After mom, she turned to the next best thing: supportive (hopefully) strangers on the internet. 

“No matter what I don’t like the invitations and they make me feel weird, especially since he brought this up after almost a year and half.”

“Since I don’t think my mom is being very helpful, what can I do about this?”

“Just as FYI I don’t have a dad and my grandpa And uncles lives in another state.”

Many Redditors responded by affirming her sense that this was indeed creepy.

“I don’t see how this can be taken any other way but the wrong way. Uhm there’s no reason a teacher should ever be so persistent in inviting a student to their house.”

“This is creepy.” — mezlabor

“Nope nope nope! Creep alert 🚨” — CeeBee29

“He a creep. Period.” — PL_music

“He clearly is a creep. He shouldn’t invite any student to his house especially an underage female. The fact that he reminds you over and over is not only weird but totally inexcusable.”

“I doubt he wants to show you his trains. He wants to show you something else.” — Sriso203

Some offered advice for slamming the door on him. 

“No teacher should ever invite you to their home, offer to drive you anywhere or to be alone with you.”

“Teachers should work VERY hard to avoid the appearance of impropriety.”

“If he emails you or asks you again, tell him, ‘No thank you, I don’t think it’s a good idea.’” — Ruthless_Bunny

“Stop saying ‘thank you’ and ‘maybe’ to him. Next time he asks you, say nicely but directly, ‘I appreciate the invite, but it is inappropriate. I will not be coming over.’” — Gryffindor85

“Either he’s a creeper or he’s on the spectrum (or maybe both).”

“But you need to stop with the maybes. Tell him you’re not really interested in his model trains, you were only being polite before, but now please stop asking.” — WavesnMountains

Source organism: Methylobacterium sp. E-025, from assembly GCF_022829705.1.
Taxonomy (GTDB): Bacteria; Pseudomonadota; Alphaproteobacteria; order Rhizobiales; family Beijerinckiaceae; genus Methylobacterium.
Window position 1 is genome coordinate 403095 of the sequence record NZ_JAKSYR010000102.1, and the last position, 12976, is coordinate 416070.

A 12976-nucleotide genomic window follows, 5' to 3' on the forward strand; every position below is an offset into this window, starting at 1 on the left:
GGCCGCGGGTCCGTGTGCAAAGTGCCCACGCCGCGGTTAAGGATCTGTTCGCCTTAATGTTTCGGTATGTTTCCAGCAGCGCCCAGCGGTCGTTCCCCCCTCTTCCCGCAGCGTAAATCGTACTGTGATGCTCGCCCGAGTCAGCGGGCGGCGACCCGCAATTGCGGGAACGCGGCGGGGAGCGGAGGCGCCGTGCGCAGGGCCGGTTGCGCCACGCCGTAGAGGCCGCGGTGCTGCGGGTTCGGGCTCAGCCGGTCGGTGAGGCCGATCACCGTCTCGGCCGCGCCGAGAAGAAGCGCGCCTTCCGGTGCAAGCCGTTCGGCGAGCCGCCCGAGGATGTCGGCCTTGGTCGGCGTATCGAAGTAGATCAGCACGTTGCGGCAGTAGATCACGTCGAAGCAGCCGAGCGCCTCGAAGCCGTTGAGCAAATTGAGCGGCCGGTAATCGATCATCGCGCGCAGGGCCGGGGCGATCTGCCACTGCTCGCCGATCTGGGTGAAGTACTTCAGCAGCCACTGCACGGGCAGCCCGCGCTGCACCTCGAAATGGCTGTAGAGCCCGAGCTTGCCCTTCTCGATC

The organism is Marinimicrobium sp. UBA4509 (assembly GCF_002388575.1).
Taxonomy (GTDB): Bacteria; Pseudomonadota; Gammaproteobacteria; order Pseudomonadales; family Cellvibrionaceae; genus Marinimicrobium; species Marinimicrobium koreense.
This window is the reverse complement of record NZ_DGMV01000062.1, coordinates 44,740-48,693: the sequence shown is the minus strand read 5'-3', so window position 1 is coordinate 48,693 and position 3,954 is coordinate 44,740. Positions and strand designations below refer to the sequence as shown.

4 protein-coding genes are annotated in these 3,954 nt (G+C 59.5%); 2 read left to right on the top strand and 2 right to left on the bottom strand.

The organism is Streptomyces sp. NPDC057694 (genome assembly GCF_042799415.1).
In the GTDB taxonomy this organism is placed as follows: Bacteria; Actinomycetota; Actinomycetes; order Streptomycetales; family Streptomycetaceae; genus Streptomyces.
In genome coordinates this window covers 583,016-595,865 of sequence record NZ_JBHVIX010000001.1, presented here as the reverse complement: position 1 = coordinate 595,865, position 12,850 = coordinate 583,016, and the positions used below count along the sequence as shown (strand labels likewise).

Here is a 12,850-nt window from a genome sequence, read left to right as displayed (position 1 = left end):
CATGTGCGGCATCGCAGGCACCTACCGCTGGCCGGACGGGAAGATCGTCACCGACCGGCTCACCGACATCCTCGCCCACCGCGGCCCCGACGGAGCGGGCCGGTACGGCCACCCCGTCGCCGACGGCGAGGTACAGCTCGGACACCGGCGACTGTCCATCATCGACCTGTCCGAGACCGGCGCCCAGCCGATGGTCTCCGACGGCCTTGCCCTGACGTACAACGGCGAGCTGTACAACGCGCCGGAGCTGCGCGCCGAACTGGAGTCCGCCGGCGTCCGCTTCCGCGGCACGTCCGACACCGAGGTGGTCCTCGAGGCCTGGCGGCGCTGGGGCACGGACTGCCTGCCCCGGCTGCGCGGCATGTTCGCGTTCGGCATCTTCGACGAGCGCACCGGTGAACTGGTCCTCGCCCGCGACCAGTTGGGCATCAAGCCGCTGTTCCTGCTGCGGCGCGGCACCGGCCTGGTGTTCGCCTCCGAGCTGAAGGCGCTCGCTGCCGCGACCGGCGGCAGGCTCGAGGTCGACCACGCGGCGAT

“’Ignore it and it will go away’” NEVER works with this. You need to speak up.”

“Tell him that he’s making you uncomfortable. If he continues, or starts to treat you differently than other students, tell administration.” — Develyna

Others advocated for an even more severe response to him. 

“Teacher here: report it now. Unprofessional and inappropriate and a likely sign of grooming.” — chuckiestealady

“Teachers KNOW that it’s inappropriate to invite a student over in this day and age.”

“Whether or not he’s actually being friendly about it, with no bad intentions, he knows better than to invite a student over to their house, which is why I 100% think he has bad intentions.”

“Please report this to either the principal or the school’s counselor.” — zeeonesixty

“You should take those emails to the front office. Let them deal with it. Don’t say anything to him.”

“And definitely do NOT go over there.” — pearljamismyjam

While we cannot unequivocally know or state exactly what his intentions were—if they were malicious or innocent—hopefully this stands as an example of how the internet provided a feeling of safety and well-being for a person who needed it.

Written by Eric Spring

Eric Spring lives in New York City. He has poor vision and cooks a good egg. Most of his money is spent on live music and produce. He usually wears plain, solid color sweatshirts without hoods because he assumes loud patterns make people expect something big. Typically, he'll bypass a handshake and go straight for the hug.